Double Cross In Cairo: The True Story of the Spy Who Turned the Tide of the War in the Middle East

Image of Double Cross In Cairo: The True Story of the Spy Who Turned the Tide of the War in the Middle East
Release Date: 
May 5, 2020
Biteback Publishing
Reviewed by: 

As more and more documents and files on intelligence and counter-intelligence operations are declassified as time marches on, the public begins to learn many of the things that go on behind the scenes of their government when it comes to espionage. In particular, in recent years, it has come to light that strategic deception has taken a prominent place in the toolbox, perhaps even more so sometimes than the actual accumulation of actionable intelligence on enemy plans and intentions.

The concept of strategic deception received a considerable boost in World War II with the employment of the so-called United States “ghost army” in the European Theater of Operations which deceived the Germans with fake radio communications, division patches of nonexistent formations, dummy tanks, guns and trucks, etc. and, most prominently, into thinking that the landing at Normandy on D-Day was just a feint or diversion and that the real invasion would occur at the Pas de Calais.

Joining alongside the United States in these operations was the United Kingdom which, fighting virtually alone for the first two years of the war, engaged in its own efforts to fool the Germans in the overall North African/Middle Eastern Theater as it attempted to deny them the critically important Suez Canal and the possibility of overrunning the equally critical oil fields of the region to fuel their war machine.

Author Nigel West is a military historian who specializes in intelligence operations. His list of previous publications in this category is impressive and lengthy, and his research into the subject of this monograph demonstrates his knowledge of and access to the sources which tell the story of one of the most successful deception agents who served in World War II.

As with many such operatives, Levi Renato (code name Cheese) was a rather quixotic man with the usual taste in women and the other finer things in life. However, he was also driven by a need for adventure and excitement and the desire to help the Allied war effort in way any he could inasmuch as he was also motivated by being part Jewish.

Deceiving the Germans over most of the war took considerable talent as they could compare and collate his information with that gathered from other sources so his veracity and reliability could be questioned at any time. His “network” of fictitious agents continued to provide information even when Cheese ran afoul of the Italians and was arrested, convicted and incarcerated in a camp for political prisoners.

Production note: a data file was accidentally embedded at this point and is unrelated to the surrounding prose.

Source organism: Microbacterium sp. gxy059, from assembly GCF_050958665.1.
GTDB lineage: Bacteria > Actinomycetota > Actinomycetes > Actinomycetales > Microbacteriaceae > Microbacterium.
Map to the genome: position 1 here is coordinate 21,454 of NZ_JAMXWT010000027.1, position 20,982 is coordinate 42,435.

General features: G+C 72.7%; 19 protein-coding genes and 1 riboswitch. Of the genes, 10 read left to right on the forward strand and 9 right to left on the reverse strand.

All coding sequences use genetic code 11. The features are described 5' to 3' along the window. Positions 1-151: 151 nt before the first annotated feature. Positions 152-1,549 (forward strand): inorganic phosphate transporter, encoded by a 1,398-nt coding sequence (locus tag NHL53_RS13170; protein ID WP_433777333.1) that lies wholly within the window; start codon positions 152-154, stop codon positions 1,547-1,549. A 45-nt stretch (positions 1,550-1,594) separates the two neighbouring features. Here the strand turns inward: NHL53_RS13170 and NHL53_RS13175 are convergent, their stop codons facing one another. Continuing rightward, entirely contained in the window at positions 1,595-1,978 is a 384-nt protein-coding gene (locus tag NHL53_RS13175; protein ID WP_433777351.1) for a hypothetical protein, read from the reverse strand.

His sometimes accurate, sometimes false, sometimes feasible and credible tidbits of intelligence managed to keep the Germans guessing and, at one point, even thinking that the Allies would invade in the Balkans and Crete and had a much larger order of battle than in actuality. It was indeed a case of walking on thin ice 24/7.

As with any publication where espionage is concerned, the trail can be rather convoluted and confusing with myriad operational and agent code names and acronyms. So be prepared to pay close attention and be sure to consult the glossary of terms provided as well as the list of dramatis personae in order to be able to follow the story.

Having said that, it is necessary to include some criticisms. Conceding that many “spies” prefer not to be photographed, there is only the sole 1949 photograph of Renato included of any of the personages mentioned in the text and none of any of the locales where much of the story takes place. Indeed, there is no map of Cairo, Egypt, or the Middle East. 

Although the author's research is extensive, there are no notes. Consequently, one is left to ponder the specific source of individual pieces of information. Finally, there are places in the narrative that are repetitive of something having been referenced on a previous page. This is usually when British handlers are quoted in their updated reports on the ongoing operations and there are quite a few of those so quoted. In any event, it seemed somewhat unnecessary to the flow of the text.

So if one is prepared to refer to the program to tell the players apart, this is an object lesson in how to run a successful wartime strategic deception operation and easily explains why such files were kept classified for so many years.